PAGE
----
Intensive catching – Catch as much as you can with or without a Star Piece!

Make the most of stardust events – As above but always use a Star Piece!

Use Star Pieces appropriately – Don’t waste them on small gains.

Top-up with small, free boosts – Take advantage of small boosts where possible – they add up.

Conserving the stardust you’ve gained – ask yourself:

Is this Pokémon immediately useful to my goal? If the answer is no, don’t power it up yet.

Are IVs crucial to my goal? If the answer is no, try to find a high Level, Weather Boosted one instead (at any IV) so you don’t have to Power Up.

Is it worth powering up beyond Level 30? If it’s not incredibly useful, keep it at Level 30.

Can I get a lucky one before I need to power it up? Try – the stardust costs will be halved.

Does this second charged move provide enough extra coverage? If the answer is no, don’t buy it yet.

Am I just powering this up because it’s a ‘trophy’? Never power up Trophies.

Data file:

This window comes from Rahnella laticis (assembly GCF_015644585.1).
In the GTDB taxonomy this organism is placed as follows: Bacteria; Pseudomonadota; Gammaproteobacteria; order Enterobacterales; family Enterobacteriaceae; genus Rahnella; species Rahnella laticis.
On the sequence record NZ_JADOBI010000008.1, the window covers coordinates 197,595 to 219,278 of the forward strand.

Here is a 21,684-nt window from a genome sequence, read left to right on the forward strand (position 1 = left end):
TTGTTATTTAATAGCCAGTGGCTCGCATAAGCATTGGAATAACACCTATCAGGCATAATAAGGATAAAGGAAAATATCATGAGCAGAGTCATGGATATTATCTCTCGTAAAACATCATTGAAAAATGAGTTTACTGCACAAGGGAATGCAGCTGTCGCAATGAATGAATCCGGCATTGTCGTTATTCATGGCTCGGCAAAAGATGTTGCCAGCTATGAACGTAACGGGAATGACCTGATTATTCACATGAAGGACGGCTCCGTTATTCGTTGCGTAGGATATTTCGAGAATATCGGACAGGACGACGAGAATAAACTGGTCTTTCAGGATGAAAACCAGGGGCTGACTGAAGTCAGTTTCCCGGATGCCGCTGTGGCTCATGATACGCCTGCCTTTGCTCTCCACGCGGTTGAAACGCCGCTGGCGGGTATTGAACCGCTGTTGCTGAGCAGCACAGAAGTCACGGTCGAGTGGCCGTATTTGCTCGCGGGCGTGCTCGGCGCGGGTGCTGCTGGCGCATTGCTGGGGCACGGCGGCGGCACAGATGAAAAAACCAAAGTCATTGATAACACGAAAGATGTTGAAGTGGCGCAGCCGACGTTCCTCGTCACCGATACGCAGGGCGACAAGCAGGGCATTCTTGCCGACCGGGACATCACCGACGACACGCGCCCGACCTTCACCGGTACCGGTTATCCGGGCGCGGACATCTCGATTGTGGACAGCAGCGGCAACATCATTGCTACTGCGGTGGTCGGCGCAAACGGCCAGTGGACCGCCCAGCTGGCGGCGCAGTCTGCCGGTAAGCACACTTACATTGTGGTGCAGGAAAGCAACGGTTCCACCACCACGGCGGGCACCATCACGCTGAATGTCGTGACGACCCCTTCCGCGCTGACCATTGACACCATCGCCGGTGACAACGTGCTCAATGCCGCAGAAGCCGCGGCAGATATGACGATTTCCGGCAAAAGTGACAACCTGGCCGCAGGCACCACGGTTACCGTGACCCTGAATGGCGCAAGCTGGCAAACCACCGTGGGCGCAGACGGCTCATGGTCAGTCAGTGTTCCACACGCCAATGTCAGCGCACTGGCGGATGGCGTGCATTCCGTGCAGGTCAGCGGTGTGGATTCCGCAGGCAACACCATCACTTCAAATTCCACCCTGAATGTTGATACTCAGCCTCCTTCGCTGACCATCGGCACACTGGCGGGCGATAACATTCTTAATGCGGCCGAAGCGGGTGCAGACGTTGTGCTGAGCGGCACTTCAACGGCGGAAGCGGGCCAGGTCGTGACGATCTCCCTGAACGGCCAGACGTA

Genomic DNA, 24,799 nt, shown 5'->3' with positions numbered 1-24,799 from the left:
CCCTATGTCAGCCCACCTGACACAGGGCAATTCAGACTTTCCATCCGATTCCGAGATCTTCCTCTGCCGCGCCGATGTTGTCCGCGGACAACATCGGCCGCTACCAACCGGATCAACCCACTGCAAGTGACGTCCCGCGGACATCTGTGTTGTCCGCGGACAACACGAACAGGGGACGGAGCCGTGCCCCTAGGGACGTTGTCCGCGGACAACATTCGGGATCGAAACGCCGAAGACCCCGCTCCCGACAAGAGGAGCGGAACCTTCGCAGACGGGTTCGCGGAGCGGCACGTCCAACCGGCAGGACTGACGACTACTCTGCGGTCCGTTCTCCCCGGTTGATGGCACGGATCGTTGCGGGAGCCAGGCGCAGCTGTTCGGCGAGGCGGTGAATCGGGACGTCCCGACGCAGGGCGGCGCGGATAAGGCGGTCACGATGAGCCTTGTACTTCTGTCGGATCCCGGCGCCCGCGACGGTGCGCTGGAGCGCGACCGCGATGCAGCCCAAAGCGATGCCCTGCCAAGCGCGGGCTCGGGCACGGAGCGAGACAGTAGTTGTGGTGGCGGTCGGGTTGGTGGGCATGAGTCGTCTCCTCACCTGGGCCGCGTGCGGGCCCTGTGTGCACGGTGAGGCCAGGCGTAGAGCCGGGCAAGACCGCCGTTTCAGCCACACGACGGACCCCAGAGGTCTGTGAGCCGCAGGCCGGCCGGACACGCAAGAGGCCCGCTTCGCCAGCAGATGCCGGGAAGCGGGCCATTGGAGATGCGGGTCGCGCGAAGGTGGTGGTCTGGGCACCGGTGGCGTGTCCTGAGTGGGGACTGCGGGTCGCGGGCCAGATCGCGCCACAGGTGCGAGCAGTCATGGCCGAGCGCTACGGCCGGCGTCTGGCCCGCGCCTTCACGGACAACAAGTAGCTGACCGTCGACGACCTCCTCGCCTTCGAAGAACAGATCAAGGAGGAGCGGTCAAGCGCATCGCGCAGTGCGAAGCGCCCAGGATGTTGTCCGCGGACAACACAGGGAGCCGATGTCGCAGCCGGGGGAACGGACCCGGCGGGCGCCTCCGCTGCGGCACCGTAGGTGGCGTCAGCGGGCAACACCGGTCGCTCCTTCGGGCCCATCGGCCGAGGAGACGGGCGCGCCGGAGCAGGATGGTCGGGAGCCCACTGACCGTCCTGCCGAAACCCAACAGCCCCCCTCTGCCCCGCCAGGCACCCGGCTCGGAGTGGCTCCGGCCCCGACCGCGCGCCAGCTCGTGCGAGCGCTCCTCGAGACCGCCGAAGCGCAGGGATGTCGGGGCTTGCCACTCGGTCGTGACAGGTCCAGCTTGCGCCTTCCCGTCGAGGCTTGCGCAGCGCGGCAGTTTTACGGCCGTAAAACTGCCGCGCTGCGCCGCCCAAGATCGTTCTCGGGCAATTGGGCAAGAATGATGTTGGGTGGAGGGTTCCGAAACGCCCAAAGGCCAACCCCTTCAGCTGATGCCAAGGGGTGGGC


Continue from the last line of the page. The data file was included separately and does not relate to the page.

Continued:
Is this unevolved form significantly better than its evolved form (in PvP)? If the answer is no, use the evolved form.

Parting Thoughts

The methods we’ve discussed here are simply the most efficient ways of gaining and spending Stardust. The most important thing is that you enjoy this game; if any of these suggestion reduce your enjoyment of the game in any way, please discard them and do whatever it takes for you to get the maximum enjoyment from it.

There are many different ways to enjoy Pokémon Go and equally, if the lack of Stardust is reducing your enjoyment of it, hopefully these methods and ways of thinking can help you to improve that.

If you have any highly efficient methods of gaining and/or conserving Stardust that you think I’ve overlooked, please let us know in the comments.